Resource links for Group Advising
The Sequential Advising Model for Group Advising:
Modifying Delivery Venues for Freshmen and Transfer Students
Jane E. Bentley-Gadow and Karen Silverson
Effectively serving students within the constraints of limited personnel and dwindling resources is an ongoing issue at many institutions. Indeed, our experience at the University of Northern Iowa is no exception. Due to a retirement and budget constraints, each advisor within our center received a case load increase of approximately 50%. The current budget supports our advising center with two advisors who serve approximately 1700 students majoring in elementary, early childhood, and middle level education.Jordan(2000) succinctly described the challenge when she stated, 'Many institutions decrease budgets as they pressure directors and supervisors to verify cost effectiveness of services provided. Advisors can respond by reducing services to students or by creating new venues and systems of delivering services more efficiently' (p. 24-25).
Our response to this increased load was to take the advice of Banta, et al. (2002) to 'become more efficient in using. .. resources' (p. 8). Through the process of establishing goals, planning, and restructuring our center, we devised a cost-efficient, manageable delivery system that provides targeted advising services to students during their first year on campus. We call the procedures for implementation of a systematic and effective approach to group advising the 'Sequential Advising Model'. This model provides early opportunities for students to develop skills in program planning and management thus freeing advisors to focus on the unique needs of individuals.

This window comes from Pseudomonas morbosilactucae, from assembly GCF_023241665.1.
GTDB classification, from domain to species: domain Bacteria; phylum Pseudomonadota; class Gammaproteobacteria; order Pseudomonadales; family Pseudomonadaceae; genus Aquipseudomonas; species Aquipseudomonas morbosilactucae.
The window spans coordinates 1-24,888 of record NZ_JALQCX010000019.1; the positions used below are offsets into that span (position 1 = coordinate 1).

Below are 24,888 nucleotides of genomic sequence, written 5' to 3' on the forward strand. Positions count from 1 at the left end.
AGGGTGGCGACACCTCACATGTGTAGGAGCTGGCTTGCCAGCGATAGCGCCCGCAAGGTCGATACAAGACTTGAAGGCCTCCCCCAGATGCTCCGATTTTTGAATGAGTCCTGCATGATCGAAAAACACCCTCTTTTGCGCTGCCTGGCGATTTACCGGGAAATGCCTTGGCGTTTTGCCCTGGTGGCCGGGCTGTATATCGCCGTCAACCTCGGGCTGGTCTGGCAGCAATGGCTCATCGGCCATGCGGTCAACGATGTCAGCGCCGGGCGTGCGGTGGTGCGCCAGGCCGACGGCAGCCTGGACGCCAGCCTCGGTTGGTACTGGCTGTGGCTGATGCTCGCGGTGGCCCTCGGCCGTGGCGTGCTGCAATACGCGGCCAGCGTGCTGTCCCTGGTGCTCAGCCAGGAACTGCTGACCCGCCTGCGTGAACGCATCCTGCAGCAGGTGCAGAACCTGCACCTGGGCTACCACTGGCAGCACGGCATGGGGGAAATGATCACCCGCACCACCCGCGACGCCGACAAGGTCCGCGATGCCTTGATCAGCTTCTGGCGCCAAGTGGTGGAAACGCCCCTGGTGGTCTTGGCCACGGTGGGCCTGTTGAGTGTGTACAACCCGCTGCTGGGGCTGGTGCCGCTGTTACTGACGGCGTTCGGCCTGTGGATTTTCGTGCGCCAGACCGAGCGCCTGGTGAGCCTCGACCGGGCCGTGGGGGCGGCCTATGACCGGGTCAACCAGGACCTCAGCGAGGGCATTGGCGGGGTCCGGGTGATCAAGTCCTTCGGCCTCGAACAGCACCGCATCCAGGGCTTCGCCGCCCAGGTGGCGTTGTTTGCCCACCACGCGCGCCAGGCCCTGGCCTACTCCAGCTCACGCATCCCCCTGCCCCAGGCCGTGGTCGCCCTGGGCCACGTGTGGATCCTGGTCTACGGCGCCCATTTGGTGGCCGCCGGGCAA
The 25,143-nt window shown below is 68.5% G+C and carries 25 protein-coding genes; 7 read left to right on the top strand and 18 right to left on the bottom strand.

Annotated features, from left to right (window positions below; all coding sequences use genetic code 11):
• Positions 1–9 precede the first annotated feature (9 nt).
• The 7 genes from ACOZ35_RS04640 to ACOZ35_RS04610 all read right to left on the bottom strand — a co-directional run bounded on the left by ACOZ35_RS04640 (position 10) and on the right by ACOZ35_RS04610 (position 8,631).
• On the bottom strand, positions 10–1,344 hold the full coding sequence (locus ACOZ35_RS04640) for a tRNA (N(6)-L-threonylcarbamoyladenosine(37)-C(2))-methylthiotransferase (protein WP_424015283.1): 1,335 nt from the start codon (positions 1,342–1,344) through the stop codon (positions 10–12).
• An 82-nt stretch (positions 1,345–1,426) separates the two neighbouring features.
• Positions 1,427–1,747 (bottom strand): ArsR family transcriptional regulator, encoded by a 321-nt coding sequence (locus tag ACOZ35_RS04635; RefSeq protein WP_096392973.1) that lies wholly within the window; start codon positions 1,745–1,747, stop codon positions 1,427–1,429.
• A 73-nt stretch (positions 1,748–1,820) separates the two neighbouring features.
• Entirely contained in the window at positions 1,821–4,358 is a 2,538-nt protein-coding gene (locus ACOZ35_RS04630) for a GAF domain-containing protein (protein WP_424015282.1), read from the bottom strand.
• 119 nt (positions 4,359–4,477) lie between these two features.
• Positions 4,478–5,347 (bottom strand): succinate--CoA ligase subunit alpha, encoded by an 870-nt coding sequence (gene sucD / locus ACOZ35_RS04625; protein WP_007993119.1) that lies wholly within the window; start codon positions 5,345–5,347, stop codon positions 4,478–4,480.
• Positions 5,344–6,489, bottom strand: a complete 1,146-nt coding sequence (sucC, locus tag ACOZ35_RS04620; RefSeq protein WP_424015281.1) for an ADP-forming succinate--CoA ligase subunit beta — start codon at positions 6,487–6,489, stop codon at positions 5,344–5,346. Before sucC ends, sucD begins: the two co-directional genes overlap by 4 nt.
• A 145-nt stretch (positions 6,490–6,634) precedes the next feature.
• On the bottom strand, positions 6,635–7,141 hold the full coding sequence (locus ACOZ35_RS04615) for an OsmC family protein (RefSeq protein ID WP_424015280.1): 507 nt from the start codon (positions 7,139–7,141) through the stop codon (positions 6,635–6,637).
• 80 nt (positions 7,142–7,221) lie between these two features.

The Sequential Advising Model is a group advising format adaptable to any number of students and applicable to any major. The Model is designed with two distinct phases. Phase I is for large group meetings to disseminate information germane to all majors in the department or college. For freshmen, Phase I involves two large group meetings-New Major Orientation and Pre-Registration-held during their first Fall semester. For transfer students, Phase I involves one large group meeting-Transfer Orientation-which occurs prior to the start of their first semester. Phase II allows for small group meetings that target clusters of students and provides more specific information regarding the major. For both freshmen and transfer students, the Phase II small group meetings occur later in the sequence. It is important to note that students may schedule individual advisor meetings at anytime.
Group Advising Procedures for Freshmen
Phase I (Large Group)
Phase I begins with our New Major Orientation meetings. The purpose of these meetings is to present departmental and university requirements pertinent to teacher education majors. These are planned for the sixth week of the semester thus allowing new students time to become acclimated to the university environment. Students are informed of meeting dates via letter. Three meeting times are scheduled to accommodate the number of students.